In their last semester at Harvard, Sam Thatcher and his roommate, who is nicknamed "The Lippencott", have grand ideas of seeing the remote corners of the world, they having booked passage ...
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In their last semester at Harvard, Sam Thatcher and his roommate, who is nicknamed "The Lippencott", have grand ideas of seeing the remote corners of the world, they having booked passage on a freighter from New York to Siberia, the trip immediately after they graduate. They plan to live and observe the economic life there for two years before they settle down. They've had such plans since they were freshmen, not wanting to be tied down to the American rat race immediately following graduation. Sam, however, has not mentioned any of these plans to his girlfriend, Alex Benson, also a student in her final semester at the New England College for Women. Alex wants Sam to attend the college's spring dance with her to be able to show him off to the other girls, the dance a rite of passage to a serious commitment. Sam doesn't want to lead Alex on by attending but also doesn't want to miss one last opportunity to see her. His plan to graduate and attend the dance hits a snag when the sailing ... Written by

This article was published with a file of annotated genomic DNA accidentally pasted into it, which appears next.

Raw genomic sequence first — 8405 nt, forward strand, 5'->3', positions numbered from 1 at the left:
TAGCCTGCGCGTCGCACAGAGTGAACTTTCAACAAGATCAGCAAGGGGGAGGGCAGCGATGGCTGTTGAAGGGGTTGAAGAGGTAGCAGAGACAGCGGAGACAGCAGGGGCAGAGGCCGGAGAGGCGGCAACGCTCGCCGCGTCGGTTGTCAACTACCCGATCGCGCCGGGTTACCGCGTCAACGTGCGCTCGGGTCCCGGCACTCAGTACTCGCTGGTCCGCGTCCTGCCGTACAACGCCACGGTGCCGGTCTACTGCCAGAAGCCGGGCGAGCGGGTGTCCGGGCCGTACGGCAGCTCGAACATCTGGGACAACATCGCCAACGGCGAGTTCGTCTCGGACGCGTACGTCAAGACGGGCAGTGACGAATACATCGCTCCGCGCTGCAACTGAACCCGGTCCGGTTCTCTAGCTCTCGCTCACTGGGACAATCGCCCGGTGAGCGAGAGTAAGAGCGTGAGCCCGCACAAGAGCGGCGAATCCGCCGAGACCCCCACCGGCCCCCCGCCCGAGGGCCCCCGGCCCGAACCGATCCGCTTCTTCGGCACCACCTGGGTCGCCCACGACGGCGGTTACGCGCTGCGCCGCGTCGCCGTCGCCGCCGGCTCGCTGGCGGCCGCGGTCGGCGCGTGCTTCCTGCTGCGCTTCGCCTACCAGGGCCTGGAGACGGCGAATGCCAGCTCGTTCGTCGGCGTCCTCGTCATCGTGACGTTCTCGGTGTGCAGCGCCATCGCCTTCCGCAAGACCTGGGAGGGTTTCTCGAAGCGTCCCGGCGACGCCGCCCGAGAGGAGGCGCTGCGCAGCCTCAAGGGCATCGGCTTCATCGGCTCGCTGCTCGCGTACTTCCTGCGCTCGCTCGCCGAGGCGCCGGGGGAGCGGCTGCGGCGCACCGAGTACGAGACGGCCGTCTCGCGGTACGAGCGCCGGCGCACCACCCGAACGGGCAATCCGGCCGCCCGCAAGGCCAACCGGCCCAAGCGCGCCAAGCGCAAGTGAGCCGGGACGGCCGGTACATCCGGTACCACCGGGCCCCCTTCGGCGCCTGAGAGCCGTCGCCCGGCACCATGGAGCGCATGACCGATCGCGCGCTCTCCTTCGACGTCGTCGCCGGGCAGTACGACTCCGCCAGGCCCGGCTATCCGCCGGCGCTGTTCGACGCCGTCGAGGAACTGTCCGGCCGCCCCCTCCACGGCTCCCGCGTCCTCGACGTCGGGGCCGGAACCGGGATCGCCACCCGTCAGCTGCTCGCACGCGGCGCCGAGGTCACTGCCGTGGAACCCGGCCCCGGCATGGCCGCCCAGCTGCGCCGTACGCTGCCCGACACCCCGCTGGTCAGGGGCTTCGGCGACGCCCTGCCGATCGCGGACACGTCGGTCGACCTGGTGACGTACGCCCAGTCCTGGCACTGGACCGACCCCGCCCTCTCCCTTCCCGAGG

This one starts out rather silly. The premise is that a college girl is in love with a college boy who wants to go to Russia for two years. She doesn't want to force herself on him but her friends will do anything to get them together. At first the whole thing looks and feels ludicrous. The stereotypes of the black porters today are insulting. The women - Maureen O'Sullivan, Ruth Hussey, Ann Morriss, Joyce Compton, and Julie Bishop (here credited as Jacqueline Wells) - are all gorgeous of course, more like models than college girls. Lew Ayres plays the would-be wanderer and Burgess Meredith his friend in tow. Everybody is a bit too old for the parts but as the film progresses somehow this becomes irrelevant as the comedic elements begin to overshadow the shortcomings. The first to look out for is the gym scene where O'Sullivan coyly agrees with everything Ayres says while he tries to convince her (and himself) of the nobility of his plans. O'Sullivan floats around the gym in her trademark elfin way and you wonder how this poor man can resist her. Joyce Compton, as the ditsy blonde, has several moments such as her overt manipulation of the police chief. Also throughout the film Hussey's presence is elemental. She, perhaps more than O'Sullivan, contributes to its enjoyment. Her strong, wise-cracking portrayal makes you forget this is a terribly outdated sexist story and you begin to enjoy it for what it is: silly fun! One last scene to point out. The look on Ayres' face when he sees his car has been taken apart is priceless. Of course don't bother to ask how that was done with bare hands and in about ten minutes. That would spoil the magic.
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